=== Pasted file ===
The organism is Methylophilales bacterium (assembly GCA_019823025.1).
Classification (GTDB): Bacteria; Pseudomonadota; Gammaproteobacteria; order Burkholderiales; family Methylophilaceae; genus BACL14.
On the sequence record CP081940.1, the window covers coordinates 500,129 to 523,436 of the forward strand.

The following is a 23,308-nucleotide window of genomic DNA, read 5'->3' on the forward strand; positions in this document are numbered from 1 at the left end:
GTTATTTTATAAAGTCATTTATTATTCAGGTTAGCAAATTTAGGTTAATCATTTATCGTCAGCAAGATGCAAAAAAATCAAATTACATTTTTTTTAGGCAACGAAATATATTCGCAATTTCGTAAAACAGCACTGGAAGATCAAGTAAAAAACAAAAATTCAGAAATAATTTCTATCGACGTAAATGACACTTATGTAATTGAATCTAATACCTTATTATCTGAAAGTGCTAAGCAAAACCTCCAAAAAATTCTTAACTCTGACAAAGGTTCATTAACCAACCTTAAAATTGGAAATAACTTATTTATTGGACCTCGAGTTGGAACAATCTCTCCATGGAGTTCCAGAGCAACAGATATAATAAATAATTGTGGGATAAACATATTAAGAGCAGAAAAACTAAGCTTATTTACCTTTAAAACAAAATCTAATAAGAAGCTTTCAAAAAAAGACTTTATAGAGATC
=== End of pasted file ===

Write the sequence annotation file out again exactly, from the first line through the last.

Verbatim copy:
The organism is Methylophilales bacterium (assembly GCA_019823025.1).
Classification (GTDB): Bacteria; Pseudomonadota; Gammaproteobacteria; order Burkholderiales; family Methylophilaceae; genus BACL14.
On the sequence record CP081940.1, the window covers coordinates 500,129 to 523,436 of the forward strand.

The following is a 23,308-nucleotide window of genomic DNA, read 5'->3' on the forward strand; positions in this document are numbered from 1 at the left end:
GTTATTTTATAAAGTCATTTATTATTCAGGTTAGCAAATTTAGGTTAATCATTTATCGTCAGCAAGATGCAAAAAAATCAAATTACATTTTTTTTAGGCAACGAAATATATTCGCAATTTCGTAAAACAGCACTGGAAGATCAAGTAAAAAACAAAAATTCAGAAATAATTTCTATCGACGTAAATGACACTTATGTAATTGAATCTAATACCTTATTATCTGAAAGTGCTAAGCAAAACCTCCAAAAAATTCTTAACTCTGACAAAGGTTCATTAACCAACCTTAAAATTGGAAATAACTTATTTATTGGACCTCGAGTTGGAACAATCTCTCCATGGAGTTCCAGAGCAACAGATATAATAAATAATTGTGGGATAAACATATTAAGAGCAGAAAAACTAAGCTTATTTACCTTTAAAACAAAATCTAATAAGAAGCTTTCAAAAAAAGACTTTATAGAGATC